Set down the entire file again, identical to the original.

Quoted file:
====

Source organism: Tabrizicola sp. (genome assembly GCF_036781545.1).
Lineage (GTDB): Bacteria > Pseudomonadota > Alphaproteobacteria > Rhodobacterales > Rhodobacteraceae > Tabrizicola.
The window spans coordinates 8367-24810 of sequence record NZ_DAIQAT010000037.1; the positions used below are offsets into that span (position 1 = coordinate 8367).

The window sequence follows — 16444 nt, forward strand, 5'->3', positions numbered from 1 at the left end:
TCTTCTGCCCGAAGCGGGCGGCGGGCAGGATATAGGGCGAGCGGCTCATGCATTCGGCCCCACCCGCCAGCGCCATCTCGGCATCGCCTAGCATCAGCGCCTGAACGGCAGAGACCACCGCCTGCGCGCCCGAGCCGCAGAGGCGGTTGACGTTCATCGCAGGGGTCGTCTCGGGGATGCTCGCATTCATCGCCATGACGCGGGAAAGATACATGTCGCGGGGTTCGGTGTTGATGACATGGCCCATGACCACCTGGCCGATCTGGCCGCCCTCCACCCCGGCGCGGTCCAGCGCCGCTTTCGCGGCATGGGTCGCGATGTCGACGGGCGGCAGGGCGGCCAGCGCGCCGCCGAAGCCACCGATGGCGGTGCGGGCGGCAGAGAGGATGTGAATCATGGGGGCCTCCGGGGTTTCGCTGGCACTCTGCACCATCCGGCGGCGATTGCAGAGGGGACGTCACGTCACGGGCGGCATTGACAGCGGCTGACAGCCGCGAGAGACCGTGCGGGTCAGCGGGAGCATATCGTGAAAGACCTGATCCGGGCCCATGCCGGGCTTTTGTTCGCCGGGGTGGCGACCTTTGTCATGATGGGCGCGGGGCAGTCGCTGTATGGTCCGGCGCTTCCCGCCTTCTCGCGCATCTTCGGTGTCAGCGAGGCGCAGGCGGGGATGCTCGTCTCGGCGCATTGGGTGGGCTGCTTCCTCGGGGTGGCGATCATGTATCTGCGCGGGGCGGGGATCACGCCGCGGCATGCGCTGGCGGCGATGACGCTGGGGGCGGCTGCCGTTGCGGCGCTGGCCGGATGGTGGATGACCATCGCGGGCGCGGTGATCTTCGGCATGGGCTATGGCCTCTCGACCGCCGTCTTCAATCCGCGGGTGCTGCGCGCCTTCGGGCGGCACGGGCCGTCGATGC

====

Source organism: Tabrizicola sp. (genome assembly GCF_036781545.1).
Lineage (GTDB): Bacteria > Pseudomonadota > Alphaproteobacteria > Rhodobacterales > Rhodobacteraceae > Tabrizicola.
The window spans coordinates 8367-24810 of sequence record NZ_DAIQAT010000037.1; the positions used below are offsets into that span (position 1 = coordinate 8367).

The window sequence follows — 16444 nt, forward strand, 5'->3', positions numbered from 1 at the left end:
TCTTCTGCCCGAAGCGGGCGGCGGGCAGGATATAGGGCGAGCGGCTCATGCATTCGGCCCCACCCGCCAGCGCCATCTCGGCATCGCCTAGCATCAGCGCCTGAACGGCAGAGACCACCGCCTGCGCGCCCGAGCCGCAGAGGCGGTTGACGTTCATCGCAGGGGTCGTCTCGGGGATGCTCGCATTCATCGCCATGACGCGGGAAAGATACATGTCGCGGGGTTCGGTGTTGATGACATGGCCCATGACCACCTGGCCGATCTGGCCGCCCTCCACCCCGGCGCGGTCCAGCGCCGCTTTCGCGGCATGGGTCGCGATGTCGACGGGCGGCAGGGCGGCCAGCGCGCCGCCGAAGCCACCGATGGCGGTGCGGGCGGCAGAGAGGATGTGAATCATGGGGGCCTCCGGGGTTTCGCTGGCACTCTGCACCATCCGGCGGCGATTGCAGAGGGGACGTCACGTCACGGGCGGCATTGACAGCGGCTGACAGCCGCGAGAGACCGTGCGGGTCAGCGGGAGCATATCGTGAAAGACCTGATCCGGGCCCATGCCGGGCTTTTGTTCGCCGGGGTGGCGACCTTTGTCATGATGGGCGCGGGGCAGTCGCTGTATGGTCCGGCGCTTCCCGCCTTCTCGCGCATCTTCGGTGTCAGCGAGGCGCAGGCGGGGATGCTCGTCTCGGCGCATTGGGTGGGCTGCTTCCTCGGGGTGGCGATCATGTATCTGCGCGGGGCGGGGATCACGCCGCGGCATGCGCTGGCGGCGATGACGCTGGGGGCGGCTGCCGTTGCGGCGCTGGCCGGATGGTGGATGACCATCGCGGGCGCGGTGATCTTCGGCATGGGCTATGGCCTCTCGACCGCCGTCTTCAATCCGCGGGTGCTGCGCGCCTTCGGGCGGCACGGGCCGTCGATGC